11th Nordic-Baltic Conference on Biomedical Engineering Regional meetinng of: IFMBE  and EMBS. 6-10 JUNE 1999 TALLINN, ESTONIA
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Keynote address

        Title: "Independence, reductionism and integration, in biomedical engineering history as illustrated in electrocardiography; and the outlook for the 21st Century."

         Abstract: Electrocardiography was one of the earliest topics in the life sciences to attract the attention of engineers. Among various electrophysiological signals it was the largest and hence easiest to measure. Furthermore the origin of the ECG was a well defined cardiac source leading to a simple electrical model. Early engineering contributions were based on rationalizing the clinically useful heart model, introducing lead systems entirely consistent with this model, and, of course, improving on the instrumentation to take advantage of advances in electronics.

           With the advent of computers and inexpensive low-noise solidstate amplifiers multiple leads, body-surface potential maps, multiple catheter leads, and inverse computer processing was introduced; these made possible, for example, the location of ectopic and accessory sites non-invasively or minimally invasively. These topics illustrate that biomedical engineers eventually became independent investigators making contributions to basic and clinical research. Another such illustration is the current effort to elucidate the origins of arrhythmias (in particular fibrillation and defibrillation). This has led to the development of models of cardiac tissues and cells which include ionic and junctional channels and from which simulation of activation and defibrillation is possible. (New engineering tools have been the basis of new physiological information through sophisticated experimental studies.)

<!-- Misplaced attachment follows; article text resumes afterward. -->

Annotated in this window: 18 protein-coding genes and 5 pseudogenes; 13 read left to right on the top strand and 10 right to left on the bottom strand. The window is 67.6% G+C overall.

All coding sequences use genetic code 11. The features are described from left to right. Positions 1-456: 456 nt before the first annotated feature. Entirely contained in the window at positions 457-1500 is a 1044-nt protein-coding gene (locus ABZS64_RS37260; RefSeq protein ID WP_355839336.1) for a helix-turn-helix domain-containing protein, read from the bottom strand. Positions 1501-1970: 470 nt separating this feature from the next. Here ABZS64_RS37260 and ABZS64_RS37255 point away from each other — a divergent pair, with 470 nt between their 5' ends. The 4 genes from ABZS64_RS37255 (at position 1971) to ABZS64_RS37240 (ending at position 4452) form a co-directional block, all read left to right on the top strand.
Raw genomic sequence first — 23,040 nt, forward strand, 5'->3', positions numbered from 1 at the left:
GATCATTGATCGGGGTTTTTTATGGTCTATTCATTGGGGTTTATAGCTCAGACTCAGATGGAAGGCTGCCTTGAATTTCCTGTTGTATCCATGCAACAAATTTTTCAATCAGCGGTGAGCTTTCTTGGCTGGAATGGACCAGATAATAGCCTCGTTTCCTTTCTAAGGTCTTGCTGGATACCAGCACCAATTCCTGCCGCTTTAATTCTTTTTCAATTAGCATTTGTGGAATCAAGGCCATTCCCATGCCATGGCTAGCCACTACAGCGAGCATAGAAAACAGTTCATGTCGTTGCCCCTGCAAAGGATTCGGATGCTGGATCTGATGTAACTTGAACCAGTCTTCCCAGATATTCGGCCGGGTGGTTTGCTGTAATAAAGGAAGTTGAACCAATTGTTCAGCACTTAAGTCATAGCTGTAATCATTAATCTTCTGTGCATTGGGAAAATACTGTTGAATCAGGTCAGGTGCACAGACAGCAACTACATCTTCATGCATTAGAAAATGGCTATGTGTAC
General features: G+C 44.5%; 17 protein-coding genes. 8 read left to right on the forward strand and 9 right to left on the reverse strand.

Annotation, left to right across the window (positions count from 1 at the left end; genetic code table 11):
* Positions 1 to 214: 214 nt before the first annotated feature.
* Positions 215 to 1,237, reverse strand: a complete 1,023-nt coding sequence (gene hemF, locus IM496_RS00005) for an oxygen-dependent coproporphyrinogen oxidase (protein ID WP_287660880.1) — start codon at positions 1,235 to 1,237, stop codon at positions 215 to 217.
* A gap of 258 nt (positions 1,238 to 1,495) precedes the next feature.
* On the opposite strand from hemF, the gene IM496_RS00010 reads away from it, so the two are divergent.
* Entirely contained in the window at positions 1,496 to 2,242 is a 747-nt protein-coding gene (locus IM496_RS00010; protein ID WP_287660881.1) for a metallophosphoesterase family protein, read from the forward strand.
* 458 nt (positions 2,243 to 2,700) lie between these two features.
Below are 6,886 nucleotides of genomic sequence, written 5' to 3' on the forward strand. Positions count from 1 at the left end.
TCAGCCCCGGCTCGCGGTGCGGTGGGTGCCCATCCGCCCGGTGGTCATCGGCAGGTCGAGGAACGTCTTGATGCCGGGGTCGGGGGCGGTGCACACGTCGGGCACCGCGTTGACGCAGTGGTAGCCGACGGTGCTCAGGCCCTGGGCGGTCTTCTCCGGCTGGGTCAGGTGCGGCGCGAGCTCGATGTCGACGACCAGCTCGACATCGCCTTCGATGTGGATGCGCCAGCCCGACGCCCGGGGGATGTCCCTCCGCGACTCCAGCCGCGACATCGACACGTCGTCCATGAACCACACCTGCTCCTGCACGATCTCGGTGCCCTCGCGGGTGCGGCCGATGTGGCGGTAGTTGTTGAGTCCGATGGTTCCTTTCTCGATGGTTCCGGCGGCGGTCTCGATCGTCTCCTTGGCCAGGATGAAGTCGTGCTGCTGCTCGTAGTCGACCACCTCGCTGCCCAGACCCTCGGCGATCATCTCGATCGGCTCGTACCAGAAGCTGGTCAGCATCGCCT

Over the past 50 years the role of the engineer changed in two important ways. First rather than rationalizing and improving an existing clinical system they began to forge out on their own. And secondly, from a whole body approach they moved to a consideration of smaller and smaller component elements, (i.e. from the heart to the cell, to membrane, to ion channel, and to the genetic and molecular structure).

          At the origins of biomedical engineering it was linked with integrative physiology through the application of systems and control engineering. The 21st century will surely see further breakthroughs based on molecular biology as they affect cardiology and other organ systems. This extension of reductionist interest has affected biomedical engineering. It is already quite apparent in the topics included in this and other BME conferences; further rapid development is inevitable. But biomedical engineering has a dual contribution to make, both in the elucidation of biological processes utilizing a reductionist approach along with an integration of such elements to the whole body, a role fully consistent with biomedical engineering capabilities and traditions. In carrying out these dual tasks it seems no longer necessary to question biomedical engineering as an independent life science discipline.

 

Robert Plonsey, Duke University



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